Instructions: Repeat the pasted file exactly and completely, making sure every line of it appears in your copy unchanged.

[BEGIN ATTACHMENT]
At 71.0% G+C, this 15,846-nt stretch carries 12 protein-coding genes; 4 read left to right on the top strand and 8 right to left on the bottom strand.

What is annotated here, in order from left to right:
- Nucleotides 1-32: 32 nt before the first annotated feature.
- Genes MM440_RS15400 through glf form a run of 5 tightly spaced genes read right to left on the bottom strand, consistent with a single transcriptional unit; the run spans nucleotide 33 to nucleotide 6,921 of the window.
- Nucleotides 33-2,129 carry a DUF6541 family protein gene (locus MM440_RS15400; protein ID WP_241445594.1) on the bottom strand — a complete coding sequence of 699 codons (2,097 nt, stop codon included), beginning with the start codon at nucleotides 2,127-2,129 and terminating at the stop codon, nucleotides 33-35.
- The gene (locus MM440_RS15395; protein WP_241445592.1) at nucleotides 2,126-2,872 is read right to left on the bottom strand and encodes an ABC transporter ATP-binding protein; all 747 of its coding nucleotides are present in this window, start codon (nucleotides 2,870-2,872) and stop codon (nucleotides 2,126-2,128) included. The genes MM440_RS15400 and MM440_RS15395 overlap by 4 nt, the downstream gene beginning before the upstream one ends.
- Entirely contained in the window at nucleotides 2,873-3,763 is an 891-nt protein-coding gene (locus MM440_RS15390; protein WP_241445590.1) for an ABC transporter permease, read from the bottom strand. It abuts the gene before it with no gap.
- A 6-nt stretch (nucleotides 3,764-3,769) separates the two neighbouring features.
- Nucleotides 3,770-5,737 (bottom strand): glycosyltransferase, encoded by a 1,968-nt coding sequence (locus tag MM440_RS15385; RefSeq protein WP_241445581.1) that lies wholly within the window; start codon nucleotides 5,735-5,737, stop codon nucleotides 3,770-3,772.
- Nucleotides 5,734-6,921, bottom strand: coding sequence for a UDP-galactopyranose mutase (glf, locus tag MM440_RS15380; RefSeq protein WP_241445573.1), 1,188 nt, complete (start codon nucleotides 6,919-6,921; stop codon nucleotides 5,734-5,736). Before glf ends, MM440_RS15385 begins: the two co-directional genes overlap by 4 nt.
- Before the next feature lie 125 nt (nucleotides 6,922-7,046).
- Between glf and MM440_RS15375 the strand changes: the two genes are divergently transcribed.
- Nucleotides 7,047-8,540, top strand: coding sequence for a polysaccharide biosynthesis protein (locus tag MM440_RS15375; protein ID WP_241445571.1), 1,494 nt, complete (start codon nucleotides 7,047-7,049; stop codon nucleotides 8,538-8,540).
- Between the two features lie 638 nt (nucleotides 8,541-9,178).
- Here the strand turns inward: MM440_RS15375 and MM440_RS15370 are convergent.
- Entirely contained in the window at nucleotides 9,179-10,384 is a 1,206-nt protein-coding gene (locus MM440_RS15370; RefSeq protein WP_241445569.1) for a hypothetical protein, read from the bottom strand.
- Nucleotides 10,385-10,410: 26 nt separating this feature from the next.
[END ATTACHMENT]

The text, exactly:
At 71.0% G+C, this 15,846-nt stretch carries 12 protein-coding genes; 4 read left to right on the top strand and 8 right to left on the bottom strand.

What is annotated here, in order from left to right:
- Nucleotides 1-32: 32 nt before the first annotated feature.
- Genes MM440_RS15400 through glf form a run of 5 tightly spaced genes read right to left on the bottom strand, consistent with a single transcriptional unit; the run spans nucleotide 33 to nucleotide 6,921 of the window.
- Nucleotides 33-2,129 carry a DUF6541 family protein gene (locus MM440_RS15400; protein ID WP_241445594.1) on the bottom strand — a complete coding sequence of 699 codons (2,097 nt, stop codon included), beginning with the start codon at nucleotides 2,127-2,129 and terminating at the stop codon, nucleotides 33-35.
- The gene (locus MM440_RS15395; protein WP_241445592.1) at nucleotides 2,126-2,872 is read right to left on the bottom strand and encodes an ABC transporter ATP-binding protein; all 747 of its coding nucleotides are present in this window, start codon (nucleotides 2,870-2,872) and stop codon (nucleotides 2,126-2,128) included. The genes MM440_RS15400 and MM440_RS15395 overlap by 4 nt, the downstream gene beginning before the upstream one ends.
- Entirely contained in the window at nucleotides 2,873-3,763 is an 891-nt protein-coding gene (locus MM440_RS15390; protein WP_241445590.1) for an ABC transporter permease, read from the bottom strand. It abuts the gene before it with no gap.
- A 6-nt stretch (nucleotides 3,764-3,769) separates the two neighbouring features.
- Nucleotides 3,770-5,737 (bottom strand): glycosyltransferase, encoded by a 1,968-nt coding sequence (locus tag MM440_RS15385; RefSeq protein WP_241445581.1) that lies wholly within the window; start codon nucleotides 5,735-5,737, stop codon nucleotides 3,770-3,772.
- Nucleotides 5,734-6,921, bottom strand: coding sequence for a UDP-galactopyranose mutase (glf, locus tag MM440_RS15380; RefSeq protein WP_241445573.1), 1,188 nt, complete (start codon nucleotides 6,919-6,921; stop codon nucleotides 5,734-5,736). Before glf ends, MM440_RS15385 begins: the two co-directional genes overlap by 4 nt.
- Before the next feature lie 125 nt (nucleotides 6,922-7,046).
- Between glf and MM440_RS15375 the strand changes: the two genes are divergently transcribed.
- Nucleotides 7,047-8,540, top strand: coding sequence for a polysaccharide biosynthesis protein (locus tag MM440_RS15375; protein ID WP_241445571.1), 1,494 nt, complete (start codon nucleotides 7,047-7,049; stop codon nucleotides 8,538-8,540).
- Between the two features lie 638 nt (nucleotides 8,541-9,178).
- Here the strand turns inward: MM440_RS15375 and MM440_RS15370 are convergent.
- Entirely contained in the window at nucleotides 9,179-10,384 is a 1,206-nt protein-coding gene (locus MM440_RS15370; RefSeq protein WP_241445569.1) for a hypothetical protein, read from the bottom strand.
- Nucleotides 10,385-10,410: 26 nt separating this feature from the next.